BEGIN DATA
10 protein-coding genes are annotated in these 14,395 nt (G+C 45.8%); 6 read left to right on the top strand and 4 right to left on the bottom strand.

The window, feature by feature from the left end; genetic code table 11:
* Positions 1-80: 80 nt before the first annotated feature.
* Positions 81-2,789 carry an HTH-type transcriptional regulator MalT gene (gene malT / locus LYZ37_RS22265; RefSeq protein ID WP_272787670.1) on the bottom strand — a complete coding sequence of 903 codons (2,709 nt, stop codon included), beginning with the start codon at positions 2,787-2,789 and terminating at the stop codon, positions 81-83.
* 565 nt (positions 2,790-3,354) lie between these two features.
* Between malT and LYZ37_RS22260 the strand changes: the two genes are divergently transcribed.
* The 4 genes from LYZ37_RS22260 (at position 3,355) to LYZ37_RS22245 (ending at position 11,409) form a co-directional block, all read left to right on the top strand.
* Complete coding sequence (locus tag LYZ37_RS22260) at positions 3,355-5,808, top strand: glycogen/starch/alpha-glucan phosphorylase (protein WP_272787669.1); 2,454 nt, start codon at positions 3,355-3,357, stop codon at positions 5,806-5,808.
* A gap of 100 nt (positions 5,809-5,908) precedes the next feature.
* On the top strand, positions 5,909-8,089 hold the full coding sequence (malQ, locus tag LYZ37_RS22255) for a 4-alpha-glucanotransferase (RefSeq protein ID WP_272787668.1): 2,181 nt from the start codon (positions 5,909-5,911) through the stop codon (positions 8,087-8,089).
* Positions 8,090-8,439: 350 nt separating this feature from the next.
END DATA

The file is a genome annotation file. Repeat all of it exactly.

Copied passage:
10 protein-coding genes are annotated in these 14,395 nt (G+C 45.8%); 6 read left to right on the top strand and 4 right to left on the bottom strand.

The window, feature by feature from the left end; genetic code table 11:
* Positions 1-80: 80 nt before the first annotated feature.
* Positions 81-2,789 carry an HTH-type transcriptional regulator MalT gene (gene malT / locus LYZ37_RS22265; RefSeq protein ID WP_272787670.1) on the bottom strand — a complete coding sequence of 903 codons (2,709 nt, stop codon included), beginning with the start codon at positions 2,787-2,789 and terminating at the stop codon, positions 81-83.
* 565 nt (positions 2,790-3,354) lie between these two features.
* Between malT and LYZ37_RS22260 the strand changes: the two genes are divergently transcribed.
* The 4 genes from LYZ37_RS22260 (at position 3,355) to LYZ37_RS22245 (ending at position 11,409) form a co-directional block, all read left to right on the top strand.
* Complete coding sequence (locus tag LYZ37_RS22260) at positions 3,355-5,808, top strand: glycogen/starch/alpha-glucan phosphorylase (protein WP_272787669.1); 2,454 nt, start codon at positions 3,355-3,357, stop codon at positions 5,806-5,808.
* A gap of 100 nt (positions 5,809-5,908) precedes the next feature.
* On the top strand, positions 5,909-8,089 hold the full coding sequence (malQ, locus tag LYZ37_RS22255) for a 4-alpha-glucanotransferase (RefSeq protein ID WP_272787668.1): 2,181 nt from the start codon (positions 5,909-5,911) through the stop codon (positions 8,087-8,089).
* Positions 8,090-8,439: 350 nt separating this feature from the next.